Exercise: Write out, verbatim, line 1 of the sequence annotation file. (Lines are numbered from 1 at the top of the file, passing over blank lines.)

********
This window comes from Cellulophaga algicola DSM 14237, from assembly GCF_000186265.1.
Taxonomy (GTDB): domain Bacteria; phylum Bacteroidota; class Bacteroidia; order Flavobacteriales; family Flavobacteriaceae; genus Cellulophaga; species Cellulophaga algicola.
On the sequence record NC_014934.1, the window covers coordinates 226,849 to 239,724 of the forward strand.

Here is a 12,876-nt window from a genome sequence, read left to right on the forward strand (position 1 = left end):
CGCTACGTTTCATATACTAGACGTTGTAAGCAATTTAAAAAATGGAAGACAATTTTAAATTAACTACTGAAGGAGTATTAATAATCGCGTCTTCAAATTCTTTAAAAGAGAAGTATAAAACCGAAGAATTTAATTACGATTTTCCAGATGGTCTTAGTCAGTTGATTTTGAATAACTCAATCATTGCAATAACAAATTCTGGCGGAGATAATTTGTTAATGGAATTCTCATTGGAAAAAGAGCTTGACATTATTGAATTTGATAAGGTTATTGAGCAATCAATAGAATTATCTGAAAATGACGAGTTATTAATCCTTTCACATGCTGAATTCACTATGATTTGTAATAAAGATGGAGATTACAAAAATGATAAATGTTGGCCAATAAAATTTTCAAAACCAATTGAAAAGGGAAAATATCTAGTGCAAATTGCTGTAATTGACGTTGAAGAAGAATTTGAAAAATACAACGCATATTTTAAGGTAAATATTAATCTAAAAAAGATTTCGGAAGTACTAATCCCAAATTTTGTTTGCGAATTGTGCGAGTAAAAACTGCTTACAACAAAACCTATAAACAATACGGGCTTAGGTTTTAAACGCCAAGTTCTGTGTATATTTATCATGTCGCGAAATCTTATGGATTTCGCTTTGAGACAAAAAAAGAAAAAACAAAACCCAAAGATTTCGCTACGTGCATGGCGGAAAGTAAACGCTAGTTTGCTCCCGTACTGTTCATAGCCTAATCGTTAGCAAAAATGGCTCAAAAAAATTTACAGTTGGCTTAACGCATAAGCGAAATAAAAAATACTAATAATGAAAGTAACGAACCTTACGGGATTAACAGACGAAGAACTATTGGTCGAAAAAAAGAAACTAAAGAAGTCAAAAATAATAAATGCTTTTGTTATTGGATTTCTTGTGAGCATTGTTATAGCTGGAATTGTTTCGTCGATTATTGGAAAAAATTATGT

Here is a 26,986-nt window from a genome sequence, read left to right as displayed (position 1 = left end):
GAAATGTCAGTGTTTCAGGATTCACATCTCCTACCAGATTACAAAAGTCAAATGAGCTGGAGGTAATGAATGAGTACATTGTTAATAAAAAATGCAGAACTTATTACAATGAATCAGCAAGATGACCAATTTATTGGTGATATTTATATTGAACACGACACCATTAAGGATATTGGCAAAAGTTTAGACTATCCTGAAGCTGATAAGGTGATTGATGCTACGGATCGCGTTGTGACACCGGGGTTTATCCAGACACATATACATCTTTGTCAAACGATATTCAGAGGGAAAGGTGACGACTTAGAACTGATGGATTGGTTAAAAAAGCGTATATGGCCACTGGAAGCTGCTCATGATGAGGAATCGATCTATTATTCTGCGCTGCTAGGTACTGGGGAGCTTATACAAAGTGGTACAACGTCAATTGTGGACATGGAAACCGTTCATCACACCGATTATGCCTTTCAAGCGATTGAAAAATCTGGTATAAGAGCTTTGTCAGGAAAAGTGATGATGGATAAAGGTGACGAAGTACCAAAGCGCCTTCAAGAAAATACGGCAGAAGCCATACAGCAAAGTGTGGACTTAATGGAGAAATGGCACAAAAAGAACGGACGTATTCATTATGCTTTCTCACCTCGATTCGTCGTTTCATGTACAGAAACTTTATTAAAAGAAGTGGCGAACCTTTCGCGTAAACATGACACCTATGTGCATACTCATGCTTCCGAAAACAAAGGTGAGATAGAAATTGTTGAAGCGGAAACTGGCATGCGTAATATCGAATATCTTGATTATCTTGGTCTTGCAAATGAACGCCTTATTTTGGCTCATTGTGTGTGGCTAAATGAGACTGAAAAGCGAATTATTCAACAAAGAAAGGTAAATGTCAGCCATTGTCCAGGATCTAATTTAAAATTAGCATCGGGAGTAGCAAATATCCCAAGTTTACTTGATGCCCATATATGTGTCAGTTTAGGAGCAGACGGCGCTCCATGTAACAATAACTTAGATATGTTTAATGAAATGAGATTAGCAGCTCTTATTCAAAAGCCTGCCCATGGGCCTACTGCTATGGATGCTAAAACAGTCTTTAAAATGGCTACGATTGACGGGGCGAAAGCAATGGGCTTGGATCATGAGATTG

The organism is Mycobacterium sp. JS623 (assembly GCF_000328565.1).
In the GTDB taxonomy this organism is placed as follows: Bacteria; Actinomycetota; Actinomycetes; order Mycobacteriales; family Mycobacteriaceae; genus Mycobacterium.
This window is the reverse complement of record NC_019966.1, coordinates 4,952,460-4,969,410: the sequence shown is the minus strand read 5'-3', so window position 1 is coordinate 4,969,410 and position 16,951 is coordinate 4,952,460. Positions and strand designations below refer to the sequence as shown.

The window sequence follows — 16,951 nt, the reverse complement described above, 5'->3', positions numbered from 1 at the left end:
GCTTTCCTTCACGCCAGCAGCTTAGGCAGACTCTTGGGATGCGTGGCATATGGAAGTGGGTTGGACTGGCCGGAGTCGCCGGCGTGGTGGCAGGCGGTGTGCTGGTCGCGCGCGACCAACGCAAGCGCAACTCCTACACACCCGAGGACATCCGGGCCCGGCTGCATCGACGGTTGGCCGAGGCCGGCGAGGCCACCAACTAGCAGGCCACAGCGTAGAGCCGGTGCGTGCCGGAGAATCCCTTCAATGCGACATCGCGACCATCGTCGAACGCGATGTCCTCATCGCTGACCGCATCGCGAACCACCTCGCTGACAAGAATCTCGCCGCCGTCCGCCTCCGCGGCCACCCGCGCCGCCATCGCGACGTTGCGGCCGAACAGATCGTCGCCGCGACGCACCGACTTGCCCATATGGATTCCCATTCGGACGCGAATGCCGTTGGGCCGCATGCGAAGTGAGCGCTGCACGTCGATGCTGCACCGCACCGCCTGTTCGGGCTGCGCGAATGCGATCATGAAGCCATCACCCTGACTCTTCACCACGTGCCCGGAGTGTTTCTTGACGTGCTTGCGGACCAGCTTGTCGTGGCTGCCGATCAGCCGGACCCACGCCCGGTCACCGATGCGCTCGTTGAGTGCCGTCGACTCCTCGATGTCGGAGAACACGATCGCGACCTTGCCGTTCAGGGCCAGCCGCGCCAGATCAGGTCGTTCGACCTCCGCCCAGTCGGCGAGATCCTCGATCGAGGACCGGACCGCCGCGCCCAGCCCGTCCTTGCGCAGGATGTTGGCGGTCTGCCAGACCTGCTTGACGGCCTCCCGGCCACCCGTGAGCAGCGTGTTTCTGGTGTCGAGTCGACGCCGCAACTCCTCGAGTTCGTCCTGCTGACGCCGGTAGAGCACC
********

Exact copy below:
This window comes from Cellulophaga algicola DSM 14237, from assembly GCF_000186265.1.